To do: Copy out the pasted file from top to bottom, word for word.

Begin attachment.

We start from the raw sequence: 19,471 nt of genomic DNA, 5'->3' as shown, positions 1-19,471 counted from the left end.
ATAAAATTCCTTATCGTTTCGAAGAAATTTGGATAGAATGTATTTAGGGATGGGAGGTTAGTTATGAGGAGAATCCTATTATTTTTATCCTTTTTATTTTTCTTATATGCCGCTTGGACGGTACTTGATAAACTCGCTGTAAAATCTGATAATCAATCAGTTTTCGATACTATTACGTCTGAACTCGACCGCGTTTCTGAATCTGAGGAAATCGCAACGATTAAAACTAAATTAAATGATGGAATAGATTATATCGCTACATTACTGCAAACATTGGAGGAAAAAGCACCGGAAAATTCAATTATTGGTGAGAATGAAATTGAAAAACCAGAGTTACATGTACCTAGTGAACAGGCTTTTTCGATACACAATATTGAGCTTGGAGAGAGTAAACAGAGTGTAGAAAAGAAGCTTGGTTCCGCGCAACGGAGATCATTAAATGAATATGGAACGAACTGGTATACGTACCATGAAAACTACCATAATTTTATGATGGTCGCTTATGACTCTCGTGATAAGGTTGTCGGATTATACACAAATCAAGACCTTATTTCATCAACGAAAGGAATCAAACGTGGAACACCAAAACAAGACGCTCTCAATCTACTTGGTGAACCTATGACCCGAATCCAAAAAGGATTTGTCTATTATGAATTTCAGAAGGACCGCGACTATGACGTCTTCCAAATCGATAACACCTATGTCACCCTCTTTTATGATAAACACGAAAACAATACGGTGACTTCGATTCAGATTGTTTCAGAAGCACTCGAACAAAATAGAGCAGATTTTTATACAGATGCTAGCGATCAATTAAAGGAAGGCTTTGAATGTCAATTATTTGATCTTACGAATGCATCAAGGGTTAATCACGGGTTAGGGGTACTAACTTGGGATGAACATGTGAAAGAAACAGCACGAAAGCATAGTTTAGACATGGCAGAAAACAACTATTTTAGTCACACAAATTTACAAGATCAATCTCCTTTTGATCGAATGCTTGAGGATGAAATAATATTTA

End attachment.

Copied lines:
We start from the raw sequence: 19,471 nt of genomic DNA, 5'->3' as shown, positions 1-19,471 counted from the left end.
ATAAAATTCCTTATCGTTTCGAAGAAATTTGGATAGAATGTATTTAGGGATGGGAGGTTAGTTATGAGGAGAATCCTATTATTTTTATCCTTTTTATTTTTCTTATATGCCGCTTGGACGGTACTTGATAAACTCGCTGTAAAATCTGATAATCAATCAGTTTTCGATACTATTACGTCTGAACTCGACCGCGTTTCTGAATCTGAGGAAATCGCAACGATTAAAACTAAATTAAATGATGGAATAGATTATATCGCTACATTACTGCAAACATTGGAGGAAAAAGCACCGGAAAATTCAATTATTGGTGAGAATGAAATTGAAAAACCAGAGTTACATGTACCTAGTGAACAGGCTTTTTCGATACACAATATTGAGCTTGGAGAGAGTAAACAGAGTGTAGAAAAGAAGCTTGGTTCCGCGCAACGGAGATCATTAAATGAATATGGAACGAACTGGTATACGTACCATGAAAACTACCATAATTTTATGATGGTCGCTTATGACTCTCGTGATAAGGTTGTCGGATTATACACAAATCAAGACCTTATTTCATCAACGAAAGGAATCAAACGTGGAACACCAAAACAAGACGCTCTCAATCTACTTGGTGAACCTATGACCCGAATCCAAAAAGGATTTGTCTATTATGAATTTCAGAAGGACCGCGACTATGACGTCTTCCAAATCGATAACACCTATGTCACCCTCTTTTATGATAAACACGAAAACAATACGGTGACTTCGATTCAGATTGTTTCAGAAGCACTCGAACAAAATAGAGCAGATTTTTATACAGATGCTAGCGATCAATTAAAGGAAGGCTTTGAATGTCAATTATTTGATCTTACGAATGCATCAAGGGTTAATCACGGGTTAGGGGTACTAACTTGGGATGAACATGTGAAAGAAACAGCACGAAAGCATAGTTTAGACATGGCAGAAAACAACTATTTTAGTCACACAAATTTACAAGATCAATCTCCTTTTGATCGAATGCTTGAGGATGAAATAATATTTA